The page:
The Queen of England set foot on U.S. soil this afternoon, and tonight we'll preview her visit. We'll also look at the Middle East summit, the aftermath in L.A., and medical news having to do with heart disease.
The third floor windows will be glowing with light tonight as many of us stay a bit later than usual -- not only to update Nightly News with the time zones as the debate progresses, but to pack and toss belongings prior to the move. The "Staff Challenge" is moving along nicely -- some amazing artifacts have been found. Watch this space tomorrow.
We hope you'll join us tonight.
Wally Schirra was simply one of America's best sons.
He was the astronaut who was always approachable. The astronaut with a smile, a good joke, and the warmth that made you feel you were with family. On Oct. 3,1962, while the World Series was being played, an Atlas rocket boosted Wally Schirra and his Sigma Seven Mercury space capsule into earth orbit. Wally proved his skills as a test pilot. He stayed up for six orbits -- nine hours. He had been launched with the same fuel quantity as John Glenn and Scott Carpenter, but he conserved fuel in a way that amazed Mercury Control. In the process he went through his scientific and engineering checklist with an efficiency that would have turned a robot green with envy.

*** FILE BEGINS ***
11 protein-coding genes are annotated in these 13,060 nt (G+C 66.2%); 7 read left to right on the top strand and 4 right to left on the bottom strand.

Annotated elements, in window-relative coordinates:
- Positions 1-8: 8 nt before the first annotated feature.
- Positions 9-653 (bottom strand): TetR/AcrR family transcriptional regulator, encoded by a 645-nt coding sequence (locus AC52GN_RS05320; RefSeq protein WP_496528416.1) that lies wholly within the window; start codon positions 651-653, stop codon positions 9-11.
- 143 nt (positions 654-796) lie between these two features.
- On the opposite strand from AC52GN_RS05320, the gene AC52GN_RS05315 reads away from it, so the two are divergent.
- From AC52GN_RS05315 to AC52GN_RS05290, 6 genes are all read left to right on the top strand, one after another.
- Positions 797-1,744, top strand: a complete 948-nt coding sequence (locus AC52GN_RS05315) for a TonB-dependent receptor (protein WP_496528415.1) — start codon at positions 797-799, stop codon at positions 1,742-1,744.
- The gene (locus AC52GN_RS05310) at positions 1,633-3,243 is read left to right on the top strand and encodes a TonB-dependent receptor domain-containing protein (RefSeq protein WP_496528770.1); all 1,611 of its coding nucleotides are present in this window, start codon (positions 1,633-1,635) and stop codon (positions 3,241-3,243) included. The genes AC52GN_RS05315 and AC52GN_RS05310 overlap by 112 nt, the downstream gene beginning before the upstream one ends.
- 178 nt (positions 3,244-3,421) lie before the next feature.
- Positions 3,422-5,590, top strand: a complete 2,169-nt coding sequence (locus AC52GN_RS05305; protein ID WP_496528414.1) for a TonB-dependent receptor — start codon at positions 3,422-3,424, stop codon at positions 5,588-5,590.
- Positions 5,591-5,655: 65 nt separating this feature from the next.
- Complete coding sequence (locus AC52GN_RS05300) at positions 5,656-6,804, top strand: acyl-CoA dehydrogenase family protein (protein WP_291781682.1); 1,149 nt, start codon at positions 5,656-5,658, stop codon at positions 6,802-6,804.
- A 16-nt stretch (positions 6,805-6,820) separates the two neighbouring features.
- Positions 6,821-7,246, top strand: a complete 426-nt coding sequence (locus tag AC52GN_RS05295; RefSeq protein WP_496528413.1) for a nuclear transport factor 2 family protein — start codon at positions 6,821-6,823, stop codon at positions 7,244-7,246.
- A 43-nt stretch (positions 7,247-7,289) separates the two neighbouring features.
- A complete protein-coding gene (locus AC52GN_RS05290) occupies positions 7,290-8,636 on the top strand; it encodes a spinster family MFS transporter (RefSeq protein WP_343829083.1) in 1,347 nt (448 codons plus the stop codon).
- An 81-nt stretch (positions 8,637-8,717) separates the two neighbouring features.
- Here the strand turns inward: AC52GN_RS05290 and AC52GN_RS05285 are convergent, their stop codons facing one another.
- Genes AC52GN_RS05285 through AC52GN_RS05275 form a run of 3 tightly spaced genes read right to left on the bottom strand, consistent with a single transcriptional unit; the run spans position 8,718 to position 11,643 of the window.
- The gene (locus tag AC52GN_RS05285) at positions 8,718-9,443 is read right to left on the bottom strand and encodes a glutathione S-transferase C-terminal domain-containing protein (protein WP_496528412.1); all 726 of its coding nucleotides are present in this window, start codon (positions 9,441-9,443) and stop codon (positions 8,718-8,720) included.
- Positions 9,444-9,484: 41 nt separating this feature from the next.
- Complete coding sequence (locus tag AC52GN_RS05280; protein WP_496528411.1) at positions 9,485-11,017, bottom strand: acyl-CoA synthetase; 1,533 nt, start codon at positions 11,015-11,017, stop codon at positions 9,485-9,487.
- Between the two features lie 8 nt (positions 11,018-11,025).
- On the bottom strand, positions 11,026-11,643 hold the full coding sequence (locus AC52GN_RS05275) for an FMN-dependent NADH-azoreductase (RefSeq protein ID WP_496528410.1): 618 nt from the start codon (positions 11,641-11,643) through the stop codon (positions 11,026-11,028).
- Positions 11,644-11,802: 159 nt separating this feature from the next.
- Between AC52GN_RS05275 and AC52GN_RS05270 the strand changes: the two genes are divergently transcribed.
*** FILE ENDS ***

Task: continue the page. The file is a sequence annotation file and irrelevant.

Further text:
While Brian has fun with the bubble wrap and boxes here in the New York offices, Chip Reid is on Capitol Hill and doesn't have to move, so he takes on today's vlog duties. Here, he previews some of the stories we're working on for tonight's broadcast.
Click here or on the image to watch.
Among the stories at or near the top of our broadcast tonight: Tempers continue to smolder in Los Angeles today after a police action against demonstrators who were part of yesterday's immigration events. There's economic news tonight, from food to gasoline, being felt by every wage-earning American. There is medical news concerning antidepressants and a lot of activity in Washington on this "day after the veto." Additionally, we have another report in our series on caring for the elderly, "Trading Places," and another installment in our environmental series as well.